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Why Twitter established African office in Ghana and not Nigeria   1mins read


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TWITTER, a social media platform that is popular among Nigerians, has explained why it established an African station in Ghana and not Nigeria, which is the most populous African nation.

Twitter announced the African station on Monday in post by Founder Jack Dorsey.

Dorsey said Ghana was a supporter of free speech, online freedom, and the open internet, which the platform was also an advocate.

The official announcement further read that Ghana’s recent appointment as host of the Secretariat of the African Continental Free Trade Area(AfCFTA) aligned with Twitter’s overarching goal to establish a presence in the African region.

Twitter also said it had already laid foundations through partnerships with Amref Health Africa in Kenya, Afrochella in Ghana, Mentally Aware Nigeria Initiative (MANI) in Nigeria, and The HackLab Foundation in Ghana.

On reasons for setting up an African Station, Twitter said the essence was to truly serve the public conversation, and be more immersed in the rich and vibrant communities driving the conversations taking place every day across the African continent.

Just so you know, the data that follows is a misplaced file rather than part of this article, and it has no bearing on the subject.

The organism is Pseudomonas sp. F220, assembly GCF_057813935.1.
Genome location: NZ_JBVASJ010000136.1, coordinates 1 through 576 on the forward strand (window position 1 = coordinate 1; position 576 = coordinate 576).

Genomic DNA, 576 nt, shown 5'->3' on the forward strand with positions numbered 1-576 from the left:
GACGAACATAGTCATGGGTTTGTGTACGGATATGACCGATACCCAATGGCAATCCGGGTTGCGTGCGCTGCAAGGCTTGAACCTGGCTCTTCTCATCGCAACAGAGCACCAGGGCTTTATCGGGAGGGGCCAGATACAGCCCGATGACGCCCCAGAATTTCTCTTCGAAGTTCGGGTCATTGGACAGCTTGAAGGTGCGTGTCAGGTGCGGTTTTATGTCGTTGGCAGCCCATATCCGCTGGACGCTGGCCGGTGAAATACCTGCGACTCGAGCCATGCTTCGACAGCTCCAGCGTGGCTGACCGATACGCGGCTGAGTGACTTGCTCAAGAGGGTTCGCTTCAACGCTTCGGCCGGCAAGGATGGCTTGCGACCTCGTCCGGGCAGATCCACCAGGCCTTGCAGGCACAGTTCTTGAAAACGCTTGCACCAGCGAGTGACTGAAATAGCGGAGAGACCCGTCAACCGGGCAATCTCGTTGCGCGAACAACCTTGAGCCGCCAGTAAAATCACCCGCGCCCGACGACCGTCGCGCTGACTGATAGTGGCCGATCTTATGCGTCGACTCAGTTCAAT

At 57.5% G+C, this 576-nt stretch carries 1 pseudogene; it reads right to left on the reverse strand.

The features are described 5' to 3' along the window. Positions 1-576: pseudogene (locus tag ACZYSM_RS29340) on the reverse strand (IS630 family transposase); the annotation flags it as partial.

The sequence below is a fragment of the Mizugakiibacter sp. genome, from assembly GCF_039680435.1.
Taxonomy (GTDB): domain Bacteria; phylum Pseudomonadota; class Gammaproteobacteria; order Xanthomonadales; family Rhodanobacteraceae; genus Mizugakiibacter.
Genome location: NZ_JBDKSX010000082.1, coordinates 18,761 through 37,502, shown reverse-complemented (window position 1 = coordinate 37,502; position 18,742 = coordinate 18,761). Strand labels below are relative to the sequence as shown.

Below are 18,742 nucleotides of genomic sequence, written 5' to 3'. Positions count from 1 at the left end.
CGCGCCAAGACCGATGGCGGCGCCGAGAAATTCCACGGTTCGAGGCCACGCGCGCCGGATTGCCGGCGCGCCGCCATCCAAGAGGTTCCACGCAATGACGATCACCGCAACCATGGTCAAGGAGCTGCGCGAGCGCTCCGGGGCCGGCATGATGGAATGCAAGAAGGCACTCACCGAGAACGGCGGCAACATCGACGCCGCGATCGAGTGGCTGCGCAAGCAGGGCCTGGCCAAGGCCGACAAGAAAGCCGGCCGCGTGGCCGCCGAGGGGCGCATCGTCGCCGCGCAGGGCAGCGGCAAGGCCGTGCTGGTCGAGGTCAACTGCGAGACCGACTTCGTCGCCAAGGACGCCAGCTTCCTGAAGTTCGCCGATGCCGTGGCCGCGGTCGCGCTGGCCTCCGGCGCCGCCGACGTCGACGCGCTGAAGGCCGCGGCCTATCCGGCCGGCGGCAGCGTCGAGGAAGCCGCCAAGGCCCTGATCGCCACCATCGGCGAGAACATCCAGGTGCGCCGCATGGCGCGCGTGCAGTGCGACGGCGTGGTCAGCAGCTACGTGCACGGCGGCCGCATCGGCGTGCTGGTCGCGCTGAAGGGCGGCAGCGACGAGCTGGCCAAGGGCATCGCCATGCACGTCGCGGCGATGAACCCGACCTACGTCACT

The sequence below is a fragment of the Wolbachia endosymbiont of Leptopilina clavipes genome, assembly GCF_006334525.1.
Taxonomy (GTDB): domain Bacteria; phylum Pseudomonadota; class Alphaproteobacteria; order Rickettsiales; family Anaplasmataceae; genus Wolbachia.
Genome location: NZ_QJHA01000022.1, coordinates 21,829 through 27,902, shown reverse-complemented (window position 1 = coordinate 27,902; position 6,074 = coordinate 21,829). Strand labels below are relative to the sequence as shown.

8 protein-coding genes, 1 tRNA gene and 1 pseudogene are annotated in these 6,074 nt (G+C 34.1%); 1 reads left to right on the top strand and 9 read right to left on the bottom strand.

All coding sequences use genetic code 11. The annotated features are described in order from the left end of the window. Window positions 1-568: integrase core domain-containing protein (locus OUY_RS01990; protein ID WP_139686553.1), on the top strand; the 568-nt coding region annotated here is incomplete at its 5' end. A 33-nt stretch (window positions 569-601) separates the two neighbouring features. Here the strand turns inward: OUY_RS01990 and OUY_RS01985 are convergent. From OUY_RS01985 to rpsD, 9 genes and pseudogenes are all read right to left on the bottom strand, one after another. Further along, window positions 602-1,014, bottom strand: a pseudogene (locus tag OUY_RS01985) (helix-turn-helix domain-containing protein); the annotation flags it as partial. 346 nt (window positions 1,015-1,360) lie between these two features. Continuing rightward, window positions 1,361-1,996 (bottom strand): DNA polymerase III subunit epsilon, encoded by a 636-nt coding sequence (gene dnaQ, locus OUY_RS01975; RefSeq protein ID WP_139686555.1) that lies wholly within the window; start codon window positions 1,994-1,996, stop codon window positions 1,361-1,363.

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In 2019, the Nigerian government deliberated on a bill to censor open speech, most especially on social media in the country. It was Prohibition of Hate Speech Bill. There was also the Protection from Internet Falsehood and Manipulation and Other Related Offences Bill targeting Nigerians on the social media.

A civil society organisation Amnesty International had said the bill was an infringement on human rights and freedom of speech in the country.

“Social media is one of the last remaining places where Nigerians can express their opinions freely. The harassment of journalists and bloggers and the introduction of the Cyber Crimes Act have already shrunk the civic space and created a climate of fear,” said Programmes Manager of Amnesty International Nigeria Seun Bakare.

Ghana ranked 118 on World Bank’s 2020 Doing Business as against Nigeria’s 131. Africa’s most populous nation is hard hit by harsh business environment, including multiple taxation and regulatory pressure.

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